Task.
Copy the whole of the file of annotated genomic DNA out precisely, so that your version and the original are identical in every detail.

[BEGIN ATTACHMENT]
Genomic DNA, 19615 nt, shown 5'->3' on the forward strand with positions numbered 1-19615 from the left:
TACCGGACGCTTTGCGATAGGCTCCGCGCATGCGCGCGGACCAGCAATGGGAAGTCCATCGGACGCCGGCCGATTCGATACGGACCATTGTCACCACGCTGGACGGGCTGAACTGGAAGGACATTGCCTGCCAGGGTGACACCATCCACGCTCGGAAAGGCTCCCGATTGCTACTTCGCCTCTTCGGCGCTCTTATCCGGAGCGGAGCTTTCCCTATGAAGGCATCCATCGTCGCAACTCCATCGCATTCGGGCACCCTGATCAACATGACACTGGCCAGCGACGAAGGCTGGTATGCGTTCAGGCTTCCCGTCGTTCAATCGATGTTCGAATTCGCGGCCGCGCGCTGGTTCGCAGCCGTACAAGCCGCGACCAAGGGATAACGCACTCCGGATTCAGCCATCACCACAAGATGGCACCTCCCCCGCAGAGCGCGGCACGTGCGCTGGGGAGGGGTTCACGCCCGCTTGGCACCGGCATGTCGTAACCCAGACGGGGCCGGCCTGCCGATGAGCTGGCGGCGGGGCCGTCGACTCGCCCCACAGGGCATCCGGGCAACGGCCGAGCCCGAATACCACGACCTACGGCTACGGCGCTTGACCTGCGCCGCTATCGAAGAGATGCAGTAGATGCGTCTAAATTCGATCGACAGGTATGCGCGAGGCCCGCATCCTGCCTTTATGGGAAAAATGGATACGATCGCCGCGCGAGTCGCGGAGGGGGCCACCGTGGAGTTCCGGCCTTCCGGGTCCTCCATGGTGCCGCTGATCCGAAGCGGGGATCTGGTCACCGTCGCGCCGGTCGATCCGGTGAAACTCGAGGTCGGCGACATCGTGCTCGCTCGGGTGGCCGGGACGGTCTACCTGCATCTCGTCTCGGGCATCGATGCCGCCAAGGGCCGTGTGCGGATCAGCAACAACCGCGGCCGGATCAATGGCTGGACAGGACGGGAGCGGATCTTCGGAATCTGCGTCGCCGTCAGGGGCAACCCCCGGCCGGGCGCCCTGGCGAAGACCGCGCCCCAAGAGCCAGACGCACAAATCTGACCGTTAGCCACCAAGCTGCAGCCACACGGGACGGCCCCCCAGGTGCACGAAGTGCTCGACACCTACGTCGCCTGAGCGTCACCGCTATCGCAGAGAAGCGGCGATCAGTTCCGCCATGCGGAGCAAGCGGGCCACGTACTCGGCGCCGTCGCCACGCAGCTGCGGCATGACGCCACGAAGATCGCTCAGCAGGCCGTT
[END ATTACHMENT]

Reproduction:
Genomic DNA, 19615 nt, shown 5'->3' on the forward strand with positions numbered 1-19615 from the left:
TACCGGACGCTTTGCGATAGGCTCCGCGCATGCGCGCGGACCAGCAATGGGAAGTCCATCGGACGCCGGCCGATTCGATACGGACCATTGTCACCACGCTGGACGGGCTGAACTGGAAGGACATTGCCTGCCAGGGTGACACCATCCACGCTCGGAAAGGCTCCCGATTGCTACTTCGCCTCTTCGGCGCTCTTATCCGGAGCGGAGCTTTCCCTATGAAGGCATCCATCGTCGCAACTCCATCGCATTCGGGCACCCTGATCAACATGACACTGGCCAGCGACGAAGGCTGGTATGCGTTCAGGCTTCCCGTCGTTCAATCGATGTTCGAATTCGCGGCCGCGCGCTGGTTCGCAGCCGTACAAGCCGCGACCAAGGGATAACGCACTCCGGATTCAGCCATCACCACAAGATGGCACCTCCCCCGCAGAGCGCGGCACGTGCGCTGGGGAGGGGTTCACGCCCGCTTGGCACCGGCATGTCGTAACCCAGACGGGGCCGGCCTGCCGATGAGCTGGCGGCGGGGCCGTCGACTCGCCCCACAGGGCATCCGGGCAACGGCCGAGCCCGAATACCACGACCTACGGCTACGGCGCTTGACCTGCGCCGCTATCGAAGAGATGCAGTAGATGCGTCTAAATTCGATCGACAGGTATGCGCGAGGCCCGCATCCTGCCTTTATGGGAAAAATGGATACGATCGCCGCGCGAGTCGCGGAGGGGGCCACCGTGGAGTTCCGGCCTTCCGGGTCCTCCATGGTGCCGCTGATCCGAAGCGGGGATCTGGTCACCGTCGCGCCGGTCGATCCGGTGAAACTCGAGGTCGGCGACATCGTGCTCGCTCGGGTGGCCGGGACGGTCTACCTGCATCTCGTCTCGGGCATCGATGCCGCCAAGGGCCGTGTGCGGATCAGCAACAACCGCGGCCGGATCAATGGCTGGACAGGACGGGAGCGGATCTTCGGAATCTGCGTCGCCGTCAGGGGCAACCCCCGGCCGGGCGCCCTGGCGAAGACCGCGCCCCAAGAGCCAGACGCACAAATCTGACCGTTAGCCACCAAGCTGCAGCCACACGGGACGGCCCCCCAGGTGCACGAAGTGCTCGACACCTACGTCGCCTGAGCGTCACCGCTATCGCAGAGAAGCGGCGATCAGTTCCGCCATGCGGAGCAAGCGGGCCACGTACTCGGCGCCGTCGCCACGCAGCTGCGGCATGACGCCACGAAGATCGCTCAGCAGGCCGTT